Widespread rain in the past week has delayed Minnesota farmers who are trying to finish planting. According to the U.S. Department of Agriculture, the rain has left soil saturated and stressed crops. Wet fields also are hampering crop spraying and the first cutting of hay.
Wet conditions are delaying a final planting push by Minnesota farmers. Ninety-six percent of Minnesota’s expected corn acreage has been planted, which is just 1 percentage point behind the five-year average. Soybean planting is 86 complete. That’s 3 points behind the five-year average.
Sunday’s beautiful weather is a relief to most of us, but one particular group is really grateful. Farms are finally buzzing with activity after a long cold winter and wet spring, which was a terrible combination for farmers. So, planting is way behind in many parts of Minnesota and Wisconsin.
The wet, cold weather is preventing Minnesota farmers from getting much planting done. In its weekly crop progress and condition report for Minnesota, the U.S. Department of Agriculture says only 8 percent of the state’s corn crop has been planted, which is up 4 percentage points from last week’s report but is still two weeks behind normal.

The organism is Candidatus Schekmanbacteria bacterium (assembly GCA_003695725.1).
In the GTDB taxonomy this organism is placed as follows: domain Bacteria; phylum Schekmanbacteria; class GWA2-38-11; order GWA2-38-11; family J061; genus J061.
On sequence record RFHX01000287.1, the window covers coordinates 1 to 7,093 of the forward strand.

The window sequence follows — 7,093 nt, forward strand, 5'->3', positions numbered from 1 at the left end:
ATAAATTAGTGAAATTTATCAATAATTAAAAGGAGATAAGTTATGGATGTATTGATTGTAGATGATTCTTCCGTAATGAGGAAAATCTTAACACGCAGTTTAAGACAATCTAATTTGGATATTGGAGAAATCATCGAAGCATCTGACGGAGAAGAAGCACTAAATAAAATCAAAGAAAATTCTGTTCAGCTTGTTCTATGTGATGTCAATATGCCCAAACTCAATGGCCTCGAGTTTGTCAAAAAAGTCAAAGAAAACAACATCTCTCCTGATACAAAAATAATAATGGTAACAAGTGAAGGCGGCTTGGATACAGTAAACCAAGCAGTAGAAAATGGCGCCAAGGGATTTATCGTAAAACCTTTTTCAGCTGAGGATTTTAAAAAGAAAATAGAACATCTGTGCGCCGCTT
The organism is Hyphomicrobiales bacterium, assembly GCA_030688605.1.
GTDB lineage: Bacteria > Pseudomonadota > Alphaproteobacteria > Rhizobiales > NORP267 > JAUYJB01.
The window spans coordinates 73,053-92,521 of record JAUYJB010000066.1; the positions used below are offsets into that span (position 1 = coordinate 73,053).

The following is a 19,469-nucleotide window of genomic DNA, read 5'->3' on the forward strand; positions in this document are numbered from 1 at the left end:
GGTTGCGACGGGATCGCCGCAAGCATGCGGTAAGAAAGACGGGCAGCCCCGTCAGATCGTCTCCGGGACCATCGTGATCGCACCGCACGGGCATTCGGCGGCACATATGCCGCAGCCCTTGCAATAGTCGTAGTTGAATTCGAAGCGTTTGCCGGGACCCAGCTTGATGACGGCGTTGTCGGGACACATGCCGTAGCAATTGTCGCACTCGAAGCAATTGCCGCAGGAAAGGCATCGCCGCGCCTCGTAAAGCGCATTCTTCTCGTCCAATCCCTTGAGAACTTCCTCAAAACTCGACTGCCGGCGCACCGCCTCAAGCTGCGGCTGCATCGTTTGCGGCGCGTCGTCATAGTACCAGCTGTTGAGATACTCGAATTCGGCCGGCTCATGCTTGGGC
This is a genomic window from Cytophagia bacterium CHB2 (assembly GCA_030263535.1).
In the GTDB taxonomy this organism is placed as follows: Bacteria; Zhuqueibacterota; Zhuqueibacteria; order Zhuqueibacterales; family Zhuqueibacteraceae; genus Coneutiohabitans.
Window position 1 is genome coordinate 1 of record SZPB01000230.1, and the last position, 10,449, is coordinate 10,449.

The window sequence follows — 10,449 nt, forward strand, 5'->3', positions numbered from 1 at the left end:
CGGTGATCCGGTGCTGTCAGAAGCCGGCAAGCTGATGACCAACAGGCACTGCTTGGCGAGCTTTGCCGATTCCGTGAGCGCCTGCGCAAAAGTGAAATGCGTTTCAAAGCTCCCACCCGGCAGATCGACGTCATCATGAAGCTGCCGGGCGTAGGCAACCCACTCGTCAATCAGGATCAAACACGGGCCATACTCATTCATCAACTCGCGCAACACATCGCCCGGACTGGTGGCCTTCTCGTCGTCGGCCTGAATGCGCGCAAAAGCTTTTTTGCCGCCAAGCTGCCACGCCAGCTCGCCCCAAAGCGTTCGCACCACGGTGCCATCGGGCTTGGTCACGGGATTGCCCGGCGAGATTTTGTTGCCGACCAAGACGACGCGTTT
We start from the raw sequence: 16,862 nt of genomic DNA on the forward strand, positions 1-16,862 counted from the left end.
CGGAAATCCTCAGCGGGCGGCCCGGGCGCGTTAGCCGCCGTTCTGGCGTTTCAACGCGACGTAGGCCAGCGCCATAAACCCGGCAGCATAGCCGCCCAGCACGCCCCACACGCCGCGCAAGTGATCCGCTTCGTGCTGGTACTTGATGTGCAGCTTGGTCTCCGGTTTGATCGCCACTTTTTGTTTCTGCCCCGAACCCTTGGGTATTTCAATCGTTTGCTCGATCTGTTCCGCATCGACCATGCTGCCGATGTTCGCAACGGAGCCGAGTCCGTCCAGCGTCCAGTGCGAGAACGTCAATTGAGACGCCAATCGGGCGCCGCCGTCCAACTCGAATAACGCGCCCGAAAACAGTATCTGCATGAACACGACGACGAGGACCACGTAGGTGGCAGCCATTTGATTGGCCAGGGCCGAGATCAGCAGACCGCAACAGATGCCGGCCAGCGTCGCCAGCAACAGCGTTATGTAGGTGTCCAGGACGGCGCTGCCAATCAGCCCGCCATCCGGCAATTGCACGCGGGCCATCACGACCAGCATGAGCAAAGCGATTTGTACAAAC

Wet weather continues to keep Minnesota farmers out of their fields, but the rain is helping improve soil moisture. In the latest crop report for Minnesota, the U.S. Department of Agriculture says only 1.7 days were rated suitable for fieldwork statewide last week. That compares with an average of 3.2 days.
While it’s only May, some Minnesota farmers are already nervous about this year’s crop outlook. The weather has pushed planting back by weeks in southeastern Minnesota.
The wet start to the corn planting season may reduce the amount each acre produces this year, but farmers are planting so much corn they’re still likely to bring in a record crop. In a report released Friday, the U.S. Department of Agriculture estimated farmers would bring in 14.1 billion bushels of corn this year, a billion bushels more than the previous record set in 2009.
While we all complain about the weather, farmers need cooperation from Mother Nature to make their money, and the cool spring has pushed back planting of this year’s sweet corn.
The long winter has meant frozen lakes, iced-over garden beds and many questions about when we can put the spade to dirt and start planting the garden.
Minnesota farmers continued planting crops ahead of the average — and Minnesota’s corn crop is nearly half planted.
Minnesota farmers continue spring planting at a torrid pace, despite a temperature cool-down last week.
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This could be a critical week for Minnesota farmers, who are running late with spring planting due to soggy fields but have a chance to catch up thanks to good weather forecast for the next few days.
Cold and wet conditions from the fourth snowiest winter on record are keeping Minnesota farmers from getting going on spring planting.